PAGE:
Tory MP joins calls for a clampdown on the Buy Now Pay Later industry

Tory MP joins calls for an immediate curtailment of the Buy Now Pay Later industry over fears it could trigger another debt crisis

A Tory MP has become the latest politician to call on the government to speed up plans to regulate the BNPL industry (buy now, pay later) amid growing concerns that it could trigger another debt crisis.

Anthony Browne, a member of the Commons Treasury committee, supported an amendment to the Financial Services and Markets Bill that will require the government to publish regulations on BNPL within 28 days of the bill taking effect.

Browne, who was previously involved in regulating payday loans, said in parliament on Wednesday that BNPL was “another loophole” in the rules that needed to be addressed.

Concerns: South Cambridgeshire MP Anthony Browne (pictured) has expressed support for an amendment to the Financial Services and Markets Bill

While acknowledging that the Financial Conduct Authority had the authority to deal with the industry, Browne emphasized his frustration that “the government keeps saying they will deal with it, but hasn’t.”

The intervention reflects a growing effort by all parties to take action against the payday loans as debt charities warn that people are increasingly using the service over Christmas as the cost of living crisis begins to bite.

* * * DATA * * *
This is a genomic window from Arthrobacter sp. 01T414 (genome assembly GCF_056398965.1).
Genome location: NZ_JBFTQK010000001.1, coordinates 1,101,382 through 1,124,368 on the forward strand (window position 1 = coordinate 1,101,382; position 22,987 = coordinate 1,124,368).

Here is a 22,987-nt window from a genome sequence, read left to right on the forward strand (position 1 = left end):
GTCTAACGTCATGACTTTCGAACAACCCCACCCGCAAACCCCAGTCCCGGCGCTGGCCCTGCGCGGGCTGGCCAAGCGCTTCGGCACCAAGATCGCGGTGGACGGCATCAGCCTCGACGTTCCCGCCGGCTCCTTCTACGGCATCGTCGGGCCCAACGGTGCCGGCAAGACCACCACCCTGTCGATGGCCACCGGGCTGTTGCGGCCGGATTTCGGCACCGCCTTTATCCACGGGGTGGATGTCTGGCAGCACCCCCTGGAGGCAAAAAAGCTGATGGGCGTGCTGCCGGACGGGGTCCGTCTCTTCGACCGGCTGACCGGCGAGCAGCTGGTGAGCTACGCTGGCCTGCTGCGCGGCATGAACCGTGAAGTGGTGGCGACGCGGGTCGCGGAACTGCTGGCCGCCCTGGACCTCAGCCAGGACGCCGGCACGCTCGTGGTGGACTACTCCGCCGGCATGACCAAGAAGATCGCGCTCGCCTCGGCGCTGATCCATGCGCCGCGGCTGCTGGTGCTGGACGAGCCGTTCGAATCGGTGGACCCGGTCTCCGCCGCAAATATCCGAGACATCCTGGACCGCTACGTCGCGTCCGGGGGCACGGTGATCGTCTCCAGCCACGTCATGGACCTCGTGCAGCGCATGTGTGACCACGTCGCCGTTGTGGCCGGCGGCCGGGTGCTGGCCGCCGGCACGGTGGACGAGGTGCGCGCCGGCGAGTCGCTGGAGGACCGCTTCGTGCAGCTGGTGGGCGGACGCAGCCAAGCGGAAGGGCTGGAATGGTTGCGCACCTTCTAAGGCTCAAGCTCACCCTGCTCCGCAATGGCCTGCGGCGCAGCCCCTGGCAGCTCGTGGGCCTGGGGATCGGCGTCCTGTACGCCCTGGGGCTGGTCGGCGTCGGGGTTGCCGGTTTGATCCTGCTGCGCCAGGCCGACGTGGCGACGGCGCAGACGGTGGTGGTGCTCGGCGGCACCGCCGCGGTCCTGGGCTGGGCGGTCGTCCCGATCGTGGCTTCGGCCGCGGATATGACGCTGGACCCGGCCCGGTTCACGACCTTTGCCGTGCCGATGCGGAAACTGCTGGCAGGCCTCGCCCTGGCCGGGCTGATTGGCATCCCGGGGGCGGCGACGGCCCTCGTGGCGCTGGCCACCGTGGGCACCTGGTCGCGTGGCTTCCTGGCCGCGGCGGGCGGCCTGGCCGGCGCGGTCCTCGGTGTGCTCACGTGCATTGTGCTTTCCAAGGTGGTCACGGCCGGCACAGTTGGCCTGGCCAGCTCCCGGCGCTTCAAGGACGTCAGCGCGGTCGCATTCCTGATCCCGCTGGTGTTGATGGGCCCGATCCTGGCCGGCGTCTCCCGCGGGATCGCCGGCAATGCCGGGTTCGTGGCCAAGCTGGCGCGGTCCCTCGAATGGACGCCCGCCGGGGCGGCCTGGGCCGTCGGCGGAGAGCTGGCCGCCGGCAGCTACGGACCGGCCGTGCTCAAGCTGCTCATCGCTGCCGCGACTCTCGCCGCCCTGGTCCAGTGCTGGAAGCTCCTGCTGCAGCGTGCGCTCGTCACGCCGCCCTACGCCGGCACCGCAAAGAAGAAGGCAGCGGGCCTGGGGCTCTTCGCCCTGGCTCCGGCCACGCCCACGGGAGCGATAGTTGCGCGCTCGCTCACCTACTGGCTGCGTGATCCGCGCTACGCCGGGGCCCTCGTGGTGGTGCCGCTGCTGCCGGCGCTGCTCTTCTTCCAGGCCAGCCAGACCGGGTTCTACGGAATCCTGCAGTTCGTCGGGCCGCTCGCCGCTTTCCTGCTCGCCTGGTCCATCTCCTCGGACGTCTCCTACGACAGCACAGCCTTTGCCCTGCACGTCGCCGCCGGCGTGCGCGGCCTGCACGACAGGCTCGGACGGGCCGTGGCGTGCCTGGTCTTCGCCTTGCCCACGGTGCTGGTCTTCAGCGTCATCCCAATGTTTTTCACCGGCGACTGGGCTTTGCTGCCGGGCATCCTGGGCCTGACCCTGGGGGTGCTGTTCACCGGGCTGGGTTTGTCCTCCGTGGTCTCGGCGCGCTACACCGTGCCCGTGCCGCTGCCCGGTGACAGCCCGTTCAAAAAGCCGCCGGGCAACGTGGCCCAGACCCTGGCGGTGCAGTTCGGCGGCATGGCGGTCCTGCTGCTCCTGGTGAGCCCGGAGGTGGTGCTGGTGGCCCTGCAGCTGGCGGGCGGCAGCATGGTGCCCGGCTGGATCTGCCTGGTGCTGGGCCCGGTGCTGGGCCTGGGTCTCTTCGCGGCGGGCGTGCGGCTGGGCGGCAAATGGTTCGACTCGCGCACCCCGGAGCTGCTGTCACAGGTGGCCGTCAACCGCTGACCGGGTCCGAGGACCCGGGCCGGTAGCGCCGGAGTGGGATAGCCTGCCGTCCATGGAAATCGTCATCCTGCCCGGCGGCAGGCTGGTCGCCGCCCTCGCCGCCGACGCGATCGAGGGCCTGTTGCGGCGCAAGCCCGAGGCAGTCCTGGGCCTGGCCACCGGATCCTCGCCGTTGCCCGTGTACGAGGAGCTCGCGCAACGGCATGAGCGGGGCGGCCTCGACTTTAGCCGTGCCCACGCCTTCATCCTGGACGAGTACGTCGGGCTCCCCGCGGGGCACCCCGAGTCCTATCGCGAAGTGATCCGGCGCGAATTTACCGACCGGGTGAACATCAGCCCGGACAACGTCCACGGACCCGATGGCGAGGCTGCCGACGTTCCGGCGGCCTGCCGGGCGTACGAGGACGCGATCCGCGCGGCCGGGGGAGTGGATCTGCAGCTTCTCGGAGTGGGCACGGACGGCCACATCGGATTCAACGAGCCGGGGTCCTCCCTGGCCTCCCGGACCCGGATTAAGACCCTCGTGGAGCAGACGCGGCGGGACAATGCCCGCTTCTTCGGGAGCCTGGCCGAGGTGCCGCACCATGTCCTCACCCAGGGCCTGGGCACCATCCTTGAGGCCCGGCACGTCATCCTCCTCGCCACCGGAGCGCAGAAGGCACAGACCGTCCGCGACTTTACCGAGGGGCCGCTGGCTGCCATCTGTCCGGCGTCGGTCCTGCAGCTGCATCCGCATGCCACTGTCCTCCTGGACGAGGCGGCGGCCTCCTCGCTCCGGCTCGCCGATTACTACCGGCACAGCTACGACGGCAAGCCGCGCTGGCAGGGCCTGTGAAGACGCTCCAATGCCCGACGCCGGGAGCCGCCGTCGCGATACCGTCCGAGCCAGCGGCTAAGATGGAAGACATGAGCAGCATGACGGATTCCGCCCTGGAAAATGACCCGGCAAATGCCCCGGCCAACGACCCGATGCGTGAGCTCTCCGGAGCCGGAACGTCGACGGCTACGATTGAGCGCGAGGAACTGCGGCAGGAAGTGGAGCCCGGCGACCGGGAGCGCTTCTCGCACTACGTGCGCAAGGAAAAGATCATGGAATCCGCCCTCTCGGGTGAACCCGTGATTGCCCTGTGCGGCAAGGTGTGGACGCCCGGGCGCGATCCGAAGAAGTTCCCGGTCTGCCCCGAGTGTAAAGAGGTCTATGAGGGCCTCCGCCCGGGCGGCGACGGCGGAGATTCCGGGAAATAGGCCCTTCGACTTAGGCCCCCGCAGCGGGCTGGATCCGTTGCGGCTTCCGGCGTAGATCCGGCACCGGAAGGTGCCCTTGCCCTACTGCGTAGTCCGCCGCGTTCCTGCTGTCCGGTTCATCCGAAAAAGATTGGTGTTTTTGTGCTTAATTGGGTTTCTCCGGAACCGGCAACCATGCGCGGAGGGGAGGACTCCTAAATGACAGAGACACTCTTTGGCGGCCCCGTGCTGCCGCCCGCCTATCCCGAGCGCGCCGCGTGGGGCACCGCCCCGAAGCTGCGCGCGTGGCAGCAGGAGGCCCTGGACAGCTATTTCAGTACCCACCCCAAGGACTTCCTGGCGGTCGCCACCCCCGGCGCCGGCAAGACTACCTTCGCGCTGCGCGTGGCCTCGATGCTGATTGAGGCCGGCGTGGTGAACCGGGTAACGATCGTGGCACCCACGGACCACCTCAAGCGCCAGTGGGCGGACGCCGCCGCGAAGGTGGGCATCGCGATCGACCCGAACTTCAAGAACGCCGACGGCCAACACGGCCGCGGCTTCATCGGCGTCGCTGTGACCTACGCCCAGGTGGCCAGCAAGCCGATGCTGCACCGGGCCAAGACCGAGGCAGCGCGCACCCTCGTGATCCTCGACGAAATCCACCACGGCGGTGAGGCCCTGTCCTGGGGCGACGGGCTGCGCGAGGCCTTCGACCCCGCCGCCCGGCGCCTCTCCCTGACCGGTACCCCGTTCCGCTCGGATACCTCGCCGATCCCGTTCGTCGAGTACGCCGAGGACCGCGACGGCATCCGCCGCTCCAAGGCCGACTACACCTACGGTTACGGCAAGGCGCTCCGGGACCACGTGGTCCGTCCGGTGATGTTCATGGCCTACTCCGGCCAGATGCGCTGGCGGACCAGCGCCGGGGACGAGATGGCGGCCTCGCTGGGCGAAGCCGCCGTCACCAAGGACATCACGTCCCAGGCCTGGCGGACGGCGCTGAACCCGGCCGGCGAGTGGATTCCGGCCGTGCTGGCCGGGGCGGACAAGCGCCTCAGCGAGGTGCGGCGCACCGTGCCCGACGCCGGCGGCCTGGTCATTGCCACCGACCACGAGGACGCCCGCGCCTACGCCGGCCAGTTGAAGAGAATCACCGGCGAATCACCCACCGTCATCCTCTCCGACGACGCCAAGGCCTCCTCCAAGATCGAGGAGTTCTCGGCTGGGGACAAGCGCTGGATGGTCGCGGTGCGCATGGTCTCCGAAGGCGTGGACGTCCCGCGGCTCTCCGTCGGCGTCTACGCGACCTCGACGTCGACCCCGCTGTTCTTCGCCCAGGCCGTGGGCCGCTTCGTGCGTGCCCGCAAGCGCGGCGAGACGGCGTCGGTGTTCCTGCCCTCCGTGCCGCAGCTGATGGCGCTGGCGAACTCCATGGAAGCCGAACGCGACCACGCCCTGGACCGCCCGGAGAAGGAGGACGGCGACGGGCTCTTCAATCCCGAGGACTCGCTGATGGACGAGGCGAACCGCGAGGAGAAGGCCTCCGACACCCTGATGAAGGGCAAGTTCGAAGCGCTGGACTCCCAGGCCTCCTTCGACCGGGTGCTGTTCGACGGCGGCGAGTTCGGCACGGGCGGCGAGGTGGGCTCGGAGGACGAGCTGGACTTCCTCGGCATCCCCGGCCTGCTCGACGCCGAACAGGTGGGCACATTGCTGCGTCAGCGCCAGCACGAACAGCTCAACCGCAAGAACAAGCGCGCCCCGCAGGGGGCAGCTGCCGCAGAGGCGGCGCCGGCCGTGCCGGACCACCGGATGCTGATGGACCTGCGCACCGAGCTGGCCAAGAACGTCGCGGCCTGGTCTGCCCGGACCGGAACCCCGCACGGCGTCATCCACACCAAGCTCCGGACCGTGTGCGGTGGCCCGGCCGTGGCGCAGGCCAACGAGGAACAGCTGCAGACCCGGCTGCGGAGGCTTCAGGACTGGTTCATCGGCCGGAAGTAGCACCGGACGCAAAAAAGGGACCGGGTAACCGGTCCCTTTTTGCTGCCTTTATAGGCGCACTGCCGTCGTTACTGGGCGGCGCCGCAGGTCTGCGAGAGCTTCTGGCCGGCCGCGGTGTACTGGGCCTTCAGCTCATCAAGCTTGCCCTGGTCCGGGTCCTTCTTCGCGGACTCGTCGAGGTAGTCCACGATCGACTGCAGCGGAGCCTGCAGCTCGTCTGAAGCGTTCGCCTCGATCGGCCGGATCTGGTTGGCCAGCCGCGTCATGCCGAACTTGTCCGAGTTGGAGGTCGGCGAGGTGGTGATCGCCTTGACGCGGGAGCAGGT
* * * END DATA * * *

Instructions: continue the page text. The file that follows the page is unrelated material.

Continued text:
BNPL allows customers to split the cost of purchases into installments, often without interest or fees unless they fail to pay back on time.

It is popular with younger shoppers and in sectors such as clothing and fast fashion.

BNPL includes major players such as Klarna and Clearpay and is widely adopted by retailers including luxury department store Harrods and even delivery app Deliveroo.

Apple and Paypal have also launched BNPL options. But scrutiny has increased amid growing concerns that BNPL is allowing customers to unknowingly accumulate debt, leaving them with nasty surprises if they fall behind on payments.

Of particular concern is that the schemes will push young people into debt, with data from money management app Hyperjar showing that one in four Millennials and one in five Gen Z people said their biggest debt was due to the use of BNPL products.

Meanwhile, research from Citizens Advice showed that 42 percent of those using BNPL borrow money to pay back their obligations.

Mat Megens, boss of fintech company Hyperjar, said the research showed that ’emotional ‘quick hit’ spending was driving millions of people into debt and it wouldn’t be long before defaults ‘draged’.

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